The FINANCIAL — The Carter Center, PAHO/WHO and the Mectizan Donation Program of Merck & Co., Inc. known as MSD outside the United States and Canada, are part of a coalition of organizations helping countries in the Americas fight river blindness (onchocerciasis), and are calling for a final push to definitively eliminate transmission of the disabling disease from the Western Hemisphere.
“Today, four of the six river blindness-endemic countries in the Americas have eliminated transmission of the disease, but I am not ready to celebrate until the task is complete,” said former U.S. President Jimmy Carter, founder of The Carter Center, which has led the campaign to wipe out river blindness in Latin America through its Onchocerciasis Elimination Program for the Americas (OEPA). “Now is not the time to be complacent. It is the time to increase our efforts.”
Onchocerciasis is a parasitic disease carried by biting black flies that breed in fast-flowing rivers and streams. It can cause intense itching and skin damage, nodules, eye damage, and eventually blindness. The disease disproportionately affects low-income communities in several Latin American countries and in Africa, contributing to the cycle of poverty by reducing affected individuals’ ability to work and learn. In the late 1990s, an estimated 500,000 people in six endemic countries of the Americas were at risk of onchocerciasis, according to Merck.
“River blindness can be controlled and even eliminated when countries mobilize the necessary political will and receive strong support from international partners,” said Dr. Carissa F. Etienne, director of the Pan American Health Organization, Regional Office for the Americas of the World Health Organization (PAHO/WHO). “Today we are calling for renewed resolve in our joint efforts so we can finally rid our hemisphere of this disabling disease forever.”
For more than two decades, elimination efforts undertaken by the endemic countries and coordinated by the Carter Center’s Onchocerciasis Elimination Program for the Americas (OEPA) have reduced the number of people at risk of onchocerciasis to just over 25,000. In 2013 and 2014, respectively, Colombia and Ecuador were officially verified as having eliminated the disease.
Most recently, in July, Mexico became the third country to receive verification by WHO of its elimination of onchocerciasis. In addition, Guatemala has submitted a request for verification, with a country visit anticipated for early 2016. This leaves only one area with active transmission: the shared border region between Brazil and the Bolivarian Republic of Venezuela that is home to the Yanomami indigenous people.
The linchpin of the elimination strategy—which is also being used in Africa—is the mass administration of the antiparasitic drug Mectizan® (ivermectin), which is produced and provided by Merck free of charge through its Mectizan® Donation Program. Since its beginning in 1987, the donation program has worked to ensure twice-yearly mass treatment of affected communities and by 2006, that goal had been achieved in all 13 endemic areas in the Americas.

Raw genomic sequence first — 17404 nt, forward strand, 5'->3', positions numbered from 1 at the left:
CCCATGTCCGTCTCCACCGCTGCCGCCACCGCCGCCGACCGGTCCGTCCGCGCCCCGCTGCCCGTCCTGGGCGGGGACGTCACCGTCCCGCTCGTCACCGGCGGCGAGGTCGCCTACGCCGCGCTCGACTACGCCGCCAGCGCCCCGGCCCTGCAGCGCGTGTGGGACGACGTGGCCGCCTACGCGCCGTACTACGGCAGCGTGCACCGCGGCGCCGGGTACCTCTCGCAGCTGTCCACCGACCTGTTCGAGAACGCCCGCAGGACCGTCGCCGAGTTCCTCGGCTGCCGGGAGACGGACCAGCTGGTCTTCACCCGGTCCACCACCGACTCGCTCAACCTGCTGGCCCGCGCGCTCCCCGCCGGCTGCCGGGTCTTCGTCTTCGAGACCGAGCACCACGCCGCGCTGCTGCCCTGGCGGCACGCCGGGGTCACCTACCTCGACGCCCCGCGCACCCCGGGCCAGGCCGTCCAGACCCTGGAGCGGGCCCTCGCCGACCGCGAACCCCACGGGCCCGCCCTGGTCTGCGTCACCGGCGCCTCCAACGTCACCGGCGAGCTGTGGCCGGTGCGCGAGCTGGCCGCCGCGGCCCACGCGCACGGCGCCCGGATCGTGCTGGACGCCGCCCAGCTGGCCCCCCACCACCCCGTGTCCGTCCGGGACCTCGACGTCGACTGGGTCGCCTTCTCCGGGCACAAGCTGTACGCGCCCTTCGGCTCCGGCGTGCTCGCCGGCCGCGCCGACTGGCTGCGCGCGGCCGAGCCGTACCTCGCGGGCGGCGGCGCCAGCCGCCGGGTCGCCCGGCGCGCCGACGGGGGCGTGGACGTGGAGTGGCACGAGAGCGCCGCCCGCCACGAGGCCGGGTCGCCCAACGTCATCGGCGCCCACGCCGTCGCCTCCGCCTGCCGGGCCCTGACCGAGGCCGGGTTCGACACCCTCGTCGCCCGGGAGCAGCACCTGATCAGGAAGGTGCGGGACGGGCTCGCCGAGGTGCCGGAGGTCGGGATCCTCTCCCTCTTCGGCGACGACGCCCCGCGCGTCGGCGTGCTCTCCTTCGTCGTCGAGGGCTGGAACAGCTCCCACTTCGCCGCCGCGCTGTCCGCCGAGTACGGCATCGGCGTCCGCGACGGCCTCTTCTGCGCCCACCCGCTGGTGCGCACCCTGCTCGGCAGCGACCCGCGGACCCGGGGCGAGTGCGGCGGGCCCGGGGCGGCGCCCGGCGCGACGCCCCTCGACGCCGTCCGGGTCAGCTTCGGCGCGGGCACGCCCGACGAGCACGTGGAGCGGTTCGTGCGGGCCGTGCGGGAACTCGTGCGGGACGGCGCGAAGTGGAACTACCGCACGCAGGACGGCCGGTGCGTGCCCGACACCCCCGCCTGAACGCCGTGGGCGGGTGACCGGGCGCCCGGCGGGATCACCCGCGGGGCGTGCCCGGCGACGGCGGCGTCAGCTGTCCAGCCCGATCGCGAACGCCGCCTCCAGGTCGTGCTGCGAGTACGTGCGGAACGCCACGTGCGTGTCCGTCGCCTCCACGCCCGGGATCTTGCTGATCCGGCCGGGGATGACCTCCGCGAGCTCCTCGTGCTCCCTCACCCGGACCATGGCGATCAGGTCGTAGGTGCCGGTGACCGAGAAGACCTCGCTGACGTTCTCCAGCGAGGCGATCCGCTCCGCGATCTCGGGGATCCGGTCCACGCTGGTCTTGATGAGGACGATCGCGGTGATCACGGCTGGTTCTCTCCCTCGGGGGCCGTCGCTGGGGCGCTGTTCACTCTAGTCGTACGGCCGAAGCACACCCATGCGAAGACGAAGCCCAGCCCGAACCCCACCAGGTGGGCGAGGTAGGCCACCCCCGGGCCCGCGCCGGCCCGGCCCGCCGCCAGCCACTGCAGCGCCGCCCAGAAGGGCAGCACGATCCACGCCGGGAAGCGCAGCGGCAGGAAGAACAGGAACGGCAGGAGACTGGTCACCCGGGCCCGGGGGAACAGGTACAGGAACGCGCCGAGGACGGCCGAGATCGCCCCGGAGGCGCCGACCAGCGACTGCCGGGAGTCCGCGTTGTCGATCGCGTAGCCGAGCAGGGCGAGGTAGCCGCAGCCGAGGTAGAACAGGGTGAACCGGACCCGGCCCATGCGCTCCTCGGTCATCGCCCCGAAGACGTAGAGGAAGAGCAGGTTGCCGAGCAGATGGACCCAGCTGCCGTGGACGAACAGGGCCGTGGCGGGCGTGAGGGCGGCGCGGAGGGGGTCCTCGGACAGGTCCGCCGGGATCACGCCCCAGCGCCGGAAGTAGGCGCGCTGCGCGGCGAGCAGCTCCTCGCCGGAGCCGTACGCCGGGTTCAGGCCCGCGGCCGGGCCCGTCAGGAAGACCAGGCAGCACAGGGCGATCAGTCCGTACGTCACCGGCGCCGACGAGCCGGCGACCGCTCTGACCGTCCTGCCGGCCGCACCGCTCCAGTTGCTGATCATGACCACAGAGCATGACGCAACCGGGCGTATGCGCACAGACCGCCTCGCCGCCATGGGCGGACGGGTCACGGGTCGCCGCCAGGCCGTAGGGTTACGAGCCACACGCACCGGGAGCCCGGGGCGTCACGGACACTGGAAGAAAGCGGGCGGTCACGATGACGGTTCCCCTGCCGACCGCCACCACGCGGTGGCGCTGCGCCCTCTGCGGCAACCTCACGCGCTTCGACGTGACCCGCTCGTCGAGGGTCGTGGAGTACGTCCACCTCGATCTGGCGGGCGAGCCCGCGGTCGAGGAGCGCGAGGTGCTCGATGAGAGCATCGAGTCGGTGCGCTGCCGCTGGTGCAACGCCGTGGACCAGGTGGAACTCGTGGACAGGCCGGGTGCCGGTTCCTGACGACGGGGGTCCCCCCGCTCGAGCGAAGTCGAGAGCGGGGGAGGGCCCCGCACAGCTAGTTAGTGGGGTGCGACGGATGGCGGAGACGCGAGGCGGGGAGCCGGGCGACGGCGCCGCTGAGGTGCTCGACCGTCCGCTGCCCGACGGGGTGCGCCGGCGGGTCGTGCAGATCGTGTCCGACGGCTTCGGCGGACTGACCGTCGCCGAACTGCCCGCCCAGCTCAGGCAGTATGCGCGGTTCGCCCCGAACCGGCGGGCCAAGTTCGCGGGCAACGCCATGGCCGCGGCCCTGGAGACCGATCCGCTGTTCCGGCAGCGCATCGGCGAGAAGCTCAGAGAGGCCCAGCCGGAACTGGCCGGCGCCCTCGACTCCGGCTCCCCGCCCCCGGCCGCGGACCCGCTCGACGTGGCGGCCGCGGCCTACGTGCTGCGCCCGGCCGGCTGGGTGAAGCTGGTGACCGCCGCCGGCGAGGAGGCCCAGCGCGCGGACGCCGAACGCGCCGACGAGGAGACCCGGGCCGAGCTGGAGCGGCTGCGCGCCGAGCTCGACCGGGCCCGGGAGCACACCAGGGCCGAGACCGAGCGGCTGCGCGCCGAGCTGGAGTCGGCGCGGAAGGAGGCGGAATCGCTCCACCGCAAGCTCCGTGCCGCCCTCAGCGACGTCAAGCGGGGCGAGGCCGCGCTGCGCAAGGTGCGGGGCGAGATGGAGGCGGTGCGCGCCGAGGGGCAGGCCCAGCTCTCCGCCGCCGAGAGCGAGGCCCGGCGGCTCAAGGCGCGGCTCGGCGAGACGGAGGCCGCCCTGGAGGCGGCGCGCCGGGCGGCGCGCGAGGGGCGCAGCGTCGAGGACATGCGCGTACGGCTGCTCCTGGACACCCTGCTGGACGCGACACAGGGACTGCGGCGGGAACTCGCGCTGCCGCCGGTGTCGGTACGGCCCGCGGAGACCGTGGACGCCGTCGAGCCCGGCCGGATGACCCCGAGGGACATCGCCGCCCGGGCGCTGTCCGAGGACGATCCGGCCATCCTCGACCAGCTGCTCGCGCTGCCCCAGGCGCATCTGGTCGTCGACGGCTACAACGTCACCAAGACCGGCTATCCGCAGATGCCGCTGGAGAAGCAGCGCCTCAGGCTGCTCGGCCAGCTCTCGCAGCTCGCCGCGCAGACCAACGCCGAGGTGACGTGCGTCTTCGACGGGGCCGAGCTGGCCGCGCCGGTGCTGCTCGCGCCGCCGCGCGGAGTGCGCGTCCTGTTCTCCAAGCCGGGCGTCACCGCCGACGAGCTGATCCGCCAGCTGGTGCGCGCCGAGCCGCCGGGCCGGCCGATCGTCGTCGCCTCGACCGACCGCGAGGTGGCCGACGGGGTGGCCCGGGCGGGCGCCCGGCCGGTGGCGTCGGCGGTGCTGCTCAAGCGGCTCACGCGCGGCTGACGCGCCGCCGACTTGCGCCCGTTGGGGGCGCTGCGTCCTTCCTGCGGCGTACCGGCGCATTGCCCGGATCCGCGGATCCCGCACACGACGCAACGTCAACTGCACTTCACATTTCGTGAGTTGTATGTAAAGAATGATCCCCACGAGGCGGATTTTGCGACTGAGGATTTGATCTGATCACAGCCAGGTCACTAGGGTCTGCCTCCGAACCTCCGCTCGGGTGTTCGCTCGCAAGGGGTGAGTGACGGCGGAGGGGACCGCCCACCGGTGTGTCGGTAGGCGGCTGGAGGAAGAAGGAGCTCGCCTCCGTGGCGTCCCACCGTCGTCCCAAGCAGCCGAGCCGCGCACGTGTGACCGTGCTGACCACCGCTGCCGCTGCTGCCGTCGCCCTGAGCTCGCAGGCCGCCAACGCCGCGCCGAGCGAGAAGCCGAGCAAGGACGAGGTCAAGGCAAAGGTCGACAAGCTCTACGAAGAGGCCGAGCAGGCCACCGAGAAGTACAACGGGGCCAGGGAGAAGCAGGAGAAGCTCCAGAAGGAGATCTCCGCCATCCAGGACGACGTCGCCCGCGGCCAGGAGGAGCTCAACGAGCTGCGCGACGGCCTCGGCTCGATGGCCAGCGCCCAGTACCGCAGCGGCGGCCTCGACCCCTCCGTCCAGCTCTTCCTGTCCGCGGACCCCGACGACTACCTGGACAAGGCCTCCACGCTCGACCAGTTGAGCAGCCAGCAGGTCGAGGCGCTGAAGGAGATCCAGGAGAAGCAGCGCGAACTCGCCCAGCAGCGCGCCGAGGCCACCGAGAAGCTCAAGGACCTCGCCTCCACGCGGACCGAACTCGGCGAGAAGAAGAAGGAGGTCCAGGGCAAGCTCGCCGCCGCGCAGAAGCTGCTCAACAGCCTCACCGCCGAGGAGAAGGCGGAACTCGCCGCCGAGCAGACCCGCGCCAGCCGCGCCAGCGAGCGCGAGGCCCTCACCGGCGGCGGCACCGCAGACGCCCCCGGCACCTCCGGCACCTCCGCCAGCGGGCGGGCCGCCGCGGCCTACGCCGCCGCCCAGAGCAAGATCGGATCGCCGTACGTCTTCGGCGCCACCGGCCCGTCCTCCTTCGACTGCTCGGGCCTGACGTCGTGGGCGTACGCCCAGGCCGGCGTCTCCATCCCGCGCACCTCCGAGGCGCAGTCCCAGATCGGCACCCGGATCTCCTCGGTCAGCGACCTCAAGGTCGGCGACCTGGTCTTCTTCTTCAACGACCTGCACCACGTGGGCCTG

“We are humbled by the great work of the alliance of partners and countries to protect future generations from this disease that carries such devastating implications for people, families and communities,” said Dr. Julie L. Gerberding, executive vice president, Strategic Communications, Global Public Policy and Population Health at Merck & Co., Inc. “Through the Mectizan® Donation Program, our company has committed to donating this medicine for as long as it’s needed, and we look forward to celebrating the day when river blindness has been eliminated worldwide.”
The core partners who have supported the ministries of health of the affect countries include the Carter Center’s OEPA, PAHO/WHO, the U.S. Centers for Disease Control and Prevention (CDC), Merck & Co. Inc.’s Mectizan Donation Program, and a host of international partners, foundations, universities, and individuals.
The final push to eliminate onchocerciasis from the Brazil-Venezuela border area represents a major challenge because of the dispersed and migratory nature of the Yanomami population, who live in small communities in the dense, nearly inaccessible terrain of the deep Amazon rainforest and mountains. The ministries of health of Brazil and Venezuela are working with The Carter Center/OEPA, PAHO/WHO, and other partners to ensure the necessary treatment is delivered to the Yanomami people to meet the goal of eliminating onchocerciasis from the area—and therefore from the Americas as a whole—by 2020.